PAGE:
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Why union recertification laws promote democracy


Last year, Florida passed a law that automatically removes a teachers’ union as representative if less than half of educators pay dues to it. Now unions in two school districts have been decertified as a result:

The Jefferson County Education Association [JCEA] was de-certified because it failed to file any information after the Florida Board of Education mandated it be operated by Somerset Academy, a nonprofit charter school company, as part of a five-year “turnaround plan” for the “failing” district.

Santa Rosa Professional Educators [SRPE] had its certification revoked after it reported only 644 of 2,055 district “instructional” employees were due-paying members.

The idea of holding regular workplace elections so employees can choose to keep or remove a union first took off in Wisconsin in 2011, as part of its major collective bargaining reform. There, government employees must vote every year, and a union stays in place if 51 percent of workers in a bargaining unit vote to keep it. 

In 2017, Iowa passed a similar provision that requires a recertification vote with each new contract. And as we noted above, Florida mandated regular workplace elections as well in 2018.

Opponents of “recertification” laws argue that they are simply a ploy to weaken unions. But that view tends to ignore how regular elections protect workers by empowering them to select the representation they want—just as we do for the U.S. president or for lawmakers. And the fact is, in Pennsylvania’s largest school districts, barely 1 percent of teachers even got a chance to vote for their current union.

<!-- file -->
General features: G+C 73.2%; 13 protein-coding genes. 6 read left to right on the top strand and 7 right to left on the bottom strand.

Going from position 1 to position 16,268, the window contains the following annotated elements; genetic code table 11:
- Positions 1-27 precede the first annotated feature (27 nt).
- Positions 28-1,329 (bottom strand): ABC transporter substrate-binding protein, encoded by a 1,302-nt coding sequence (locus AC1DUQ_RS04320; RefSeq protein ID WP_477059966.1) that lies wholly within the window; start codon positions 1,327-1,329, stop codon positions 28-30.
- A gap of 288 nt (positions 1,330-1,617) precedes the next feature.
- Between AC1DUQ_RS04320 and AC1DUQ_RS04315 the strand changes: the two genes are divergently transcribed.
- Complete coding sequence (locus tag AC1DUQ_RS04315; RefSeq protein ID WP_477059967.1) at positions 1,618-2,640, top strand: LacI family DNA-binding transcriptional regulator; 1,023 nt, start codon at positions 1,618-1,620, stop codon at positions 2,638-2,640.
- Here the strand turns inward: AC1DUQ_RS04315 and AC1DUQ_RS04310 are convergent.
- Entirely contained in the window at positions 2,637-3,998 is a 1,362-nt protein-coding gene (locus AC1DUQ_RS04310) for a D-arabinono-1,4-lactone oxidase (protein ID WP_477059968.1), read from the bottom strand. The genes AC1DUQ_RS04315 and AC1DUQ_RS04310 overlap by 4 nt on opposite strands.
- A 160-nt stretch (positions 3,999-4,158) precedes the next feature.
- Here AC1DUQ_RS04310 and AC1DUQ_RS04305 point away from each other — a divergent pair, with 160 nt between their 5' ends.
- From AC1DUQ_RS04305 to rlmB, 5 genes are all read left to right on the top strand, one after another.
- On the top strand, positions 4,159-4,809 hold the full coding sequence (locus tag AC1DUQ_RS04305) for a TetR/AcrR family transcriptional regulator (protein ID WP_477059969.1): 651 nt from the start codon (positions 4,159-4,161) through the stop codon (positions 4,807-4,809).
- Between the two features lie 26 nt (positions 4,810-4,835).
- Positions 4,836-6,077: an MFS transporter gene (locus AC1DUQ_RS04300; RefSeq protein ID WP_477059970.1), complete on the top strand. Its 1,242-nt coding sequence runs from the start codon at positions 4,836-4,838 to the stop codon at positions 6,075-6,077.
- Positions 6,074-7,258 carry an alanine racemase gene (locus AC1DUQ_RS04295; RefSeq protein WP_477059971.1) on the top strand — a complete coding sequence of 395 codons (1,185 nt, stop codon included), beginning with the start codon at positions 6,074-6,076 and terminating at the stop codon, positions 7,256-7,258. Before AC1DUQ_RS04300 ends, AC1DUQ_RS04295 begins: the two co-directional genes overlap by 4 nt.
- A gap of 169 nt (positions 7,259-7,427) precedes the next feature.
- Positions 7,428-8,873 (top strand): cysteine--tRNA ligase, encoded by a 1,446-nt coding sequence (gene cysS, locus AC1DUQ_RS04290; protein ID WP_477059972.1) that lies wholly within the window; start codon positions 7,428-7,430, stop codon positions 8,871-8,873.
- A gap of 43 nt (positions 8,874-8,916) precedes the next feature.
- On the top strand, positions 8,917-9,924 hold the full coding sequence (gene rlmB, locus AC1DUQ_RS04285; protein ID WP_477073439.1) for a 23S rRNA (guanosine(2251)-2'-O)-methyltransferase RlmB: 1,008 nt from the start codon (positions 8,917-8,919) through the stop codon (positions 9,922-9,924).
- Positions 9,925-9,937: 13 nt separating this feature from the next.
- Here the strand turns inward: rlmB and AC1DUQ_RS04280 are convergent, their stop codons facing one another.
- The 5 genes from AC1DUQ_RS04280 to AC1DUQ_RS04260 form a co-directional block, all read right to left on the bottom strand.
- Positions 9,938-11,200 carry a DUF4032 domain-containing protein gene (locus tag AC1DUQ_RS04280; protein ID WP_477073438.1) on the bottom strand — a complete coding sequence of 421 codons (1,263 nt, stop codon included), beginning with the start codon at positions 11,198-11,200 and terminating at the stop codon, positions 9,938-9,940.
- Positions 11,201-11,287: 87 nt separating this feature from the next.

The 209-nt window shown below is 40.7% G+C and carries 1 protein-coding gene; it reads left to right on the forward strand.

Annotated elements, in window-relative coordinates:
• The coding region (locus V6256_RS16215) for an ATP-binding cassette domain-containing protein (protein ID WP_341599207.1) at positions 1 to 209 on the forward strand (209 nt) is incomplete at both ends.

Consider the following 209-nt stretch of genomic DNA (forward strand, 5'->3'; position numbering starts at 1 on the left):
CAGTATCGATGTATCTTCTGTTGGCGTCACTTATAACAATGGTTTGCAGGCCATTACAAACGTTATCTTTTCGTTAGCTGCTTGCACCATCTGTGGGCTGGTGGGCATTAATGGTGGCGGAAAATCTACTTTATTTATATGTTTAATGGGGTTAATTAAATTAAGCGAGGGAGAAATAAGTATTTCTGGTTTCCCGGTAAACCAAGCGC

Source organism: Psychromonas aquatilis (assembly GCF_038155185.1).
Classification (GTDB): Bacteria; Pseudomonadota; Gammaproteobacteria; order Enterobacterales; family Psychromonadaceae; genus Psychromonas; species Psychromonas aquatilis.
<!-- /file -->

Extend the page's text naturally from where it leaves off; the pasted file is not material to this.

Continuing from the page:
Unions are elected representatives, and elected representatives have to prove their worth to members. In Florida, that’s already happening: for the Santa Rosa union slated to be decertified, leaders have already collected enough “interest” cards from teachers to hold a fresh representation election. 

In other words: union reps talked to teachers and convinced them that Santa Rosa Professional Educators provides valuable services. By contrast, when unions became huge, remote, and bureaucratic, they lose members. (Incidentally, “local-only” unions—like ones in Memphis and Cincinnati that we’ve profiled–tend to be more responsive and accountable to their members than the large state/national ones). 

Holding regular elections may take more time and resources, but we know they are a critical element of democratic government. That’s the same whether the election takes place in a school district or an entire country.

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